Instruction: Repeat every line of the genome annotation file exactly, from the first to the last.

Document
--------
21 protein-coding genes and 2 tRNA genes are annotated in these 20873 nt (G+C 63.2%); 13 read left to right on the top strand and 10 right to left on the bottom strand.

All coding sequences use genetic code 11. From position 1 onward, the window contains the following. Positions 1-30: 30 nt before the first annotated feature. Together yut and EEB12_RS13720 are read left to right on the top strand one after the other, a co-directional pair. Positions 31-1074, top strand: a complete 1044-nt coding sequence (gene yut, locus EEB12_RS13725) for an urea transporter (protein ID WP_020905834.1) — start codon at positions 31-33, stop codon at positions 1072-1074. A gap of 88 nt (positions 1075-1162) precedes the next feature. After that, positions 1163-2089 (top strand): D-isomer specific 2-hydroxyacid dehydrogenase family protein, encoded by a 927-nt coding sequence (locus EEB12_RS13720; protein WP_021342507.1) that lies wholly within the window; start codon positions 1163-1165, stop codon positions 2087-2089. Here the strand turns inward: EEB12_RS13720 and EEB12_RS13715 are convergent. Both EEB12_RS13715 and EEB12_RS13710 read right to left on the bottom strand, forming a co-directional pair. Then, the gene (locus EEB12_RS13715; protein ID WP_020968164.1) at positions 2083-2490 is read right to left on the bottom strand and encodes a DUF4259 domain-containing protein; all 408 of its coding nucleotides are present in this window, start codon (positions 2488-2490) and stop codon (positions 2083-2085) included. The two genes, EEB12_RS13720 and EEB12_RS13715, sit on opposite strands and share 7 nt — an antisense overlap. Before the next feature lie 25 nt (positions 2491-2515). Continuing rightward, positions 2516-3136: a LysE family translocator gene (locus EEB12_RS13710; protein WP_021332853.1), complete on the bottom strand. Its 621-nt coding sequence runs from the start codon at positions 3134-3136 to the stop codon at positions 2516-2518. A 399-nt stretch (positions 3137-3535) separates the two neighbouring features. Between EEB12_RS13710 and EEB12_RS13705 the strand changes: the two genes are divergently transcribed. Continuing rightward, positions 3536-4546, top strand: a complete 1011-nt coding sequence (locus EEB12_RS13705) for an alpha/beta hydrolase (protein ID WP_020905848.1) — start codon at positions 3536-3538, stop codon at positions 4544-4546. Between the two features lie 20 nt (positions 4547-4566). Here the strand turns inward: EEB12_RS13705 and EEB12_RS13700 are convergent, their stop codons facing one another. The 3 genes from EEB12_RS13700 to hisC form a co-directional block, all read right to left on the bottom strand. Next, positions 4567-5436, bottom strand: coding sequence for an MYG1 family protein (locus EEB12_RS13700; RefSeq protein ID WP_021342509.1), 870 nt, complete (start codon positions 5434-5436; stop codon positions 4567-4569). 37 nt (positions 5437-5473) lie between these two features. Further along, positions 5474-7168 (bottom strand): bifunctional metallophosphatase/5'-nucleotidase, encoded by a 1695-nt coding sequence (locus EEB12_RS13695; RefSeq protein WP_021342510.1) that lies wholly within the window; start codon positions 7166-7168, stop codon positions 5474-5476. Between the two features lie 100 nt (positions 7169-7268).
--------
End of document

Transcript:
21 protein-coding genes and 2 tRNA genes are annotated in these 20873 nt (G+C 63.2%); 13 read left to right on the top strand and 10 right to left on the bottom strand.

All coding sequences use genetic code 11. From position 1 onward, the window contains the following. Positions 1-30: 30 nt before the first annotated feature. Together yut and EEB12_RS13720 are read left to right on the top strand one after the other, a co-directional pair. Positions 31-1074, top strand: a complete 1044-nt coding sequence (gene yut, locus EEB12_RS13725) for an urea transporter (protein ID WP_020905834.1) — start codon at positions 31-33, stop codon at positions 1072-1074. A gap of 88 nt (positions 1075-1162) precedes the next feature. After that, positions 1163-2089 (top strand): D-isomer specific 2-hydroxyacid dehydrogenase family protein, encoded by a 927-nt coding sequence (locus EEB12_RS13720; protein WP_021342507.1) that lies wholly within the window; start codon positions 1163-1165, stop codon positions 2087-2089. Here the strand turns inward: EEB12_RS13720 and EEB12_RS13715 are convergent. Both EEB12_RS13715 and EEB12_RS13710 read right to left on the bottom strand, forming a co-directional pair. Then, the gene (locus EEB12_RS13715; protein ID WP_020968164.1) at positions 2083-2490 is read right to left on the bottom strand and encodes a DUF4259 domain-containing protein; all 408 of its coding nucleotides are present in this window, start codon (positions 2488-2490) and stop codon (positions 2083-2085) included. The two genes, EEB12_RS13720 and EEB12_RS13715, sit on opposite strands and share 7 nt — an antisense overlap. Before the next feature lie 25 nt (positions 2491-2515). Continuing rightward, positions 2516-3136: a LysE family translocator gene (locus EEB12_RS13710; protein WP_021332853.1), complete on the bottom strand. Its 621-nt coding sequence runs from the start codon at positions 3134-3136 to the stop codon at positions 2516-2518. A 399-nt stretch (positions 3137-3535) separates the two neighbouring features. Between EEB12_RS13710 and EEB12_RS13705 the strand changes: the two genes are divergently transcribed. Continuing rightward, positions 3536-4546, top strand: a complete 1011-nt coding sequence (locus EEB12_RS13705) for an alpha/beta hydrolase (protein ID WP_020905848.1) — start codon at positions 3536-3538, stop codon at positions 4544-4546. Between the two features lie 20 nt (positions 4547-4566). Here the strand turns inward: EEB12_RS13705 and EEB12_RS13700 are convergent, their stop codons facing one another. The 3 genes from EEB12_RS13700 to hisC form a co-directional block, all read right to left on the bottom strand. Next, positions 4567-5436, bottom strand: coding sequence for an MYG1 family protein (locus EEB12_RS13700; RefSeq protein ID WP_021342509.1), 870 nt, complete (start codon positions 5434-5436; stop codon positions 4567-4569). 37 nt (positions 5437-5473) lie between these two features. Further along, positions 5474-7168 (bottom strand): bifunctional metallophosphatase/5'-nucleotidase, encoded by a 1695-nt coding sequence (locus EEB12_RS13695; RefSeq protein WP_021342510.1) that lies wholly within the window; start codon positions 7166-7168, stop codon positions 5474-5476. Between the two features lie 100 nt (positions 7169-7268).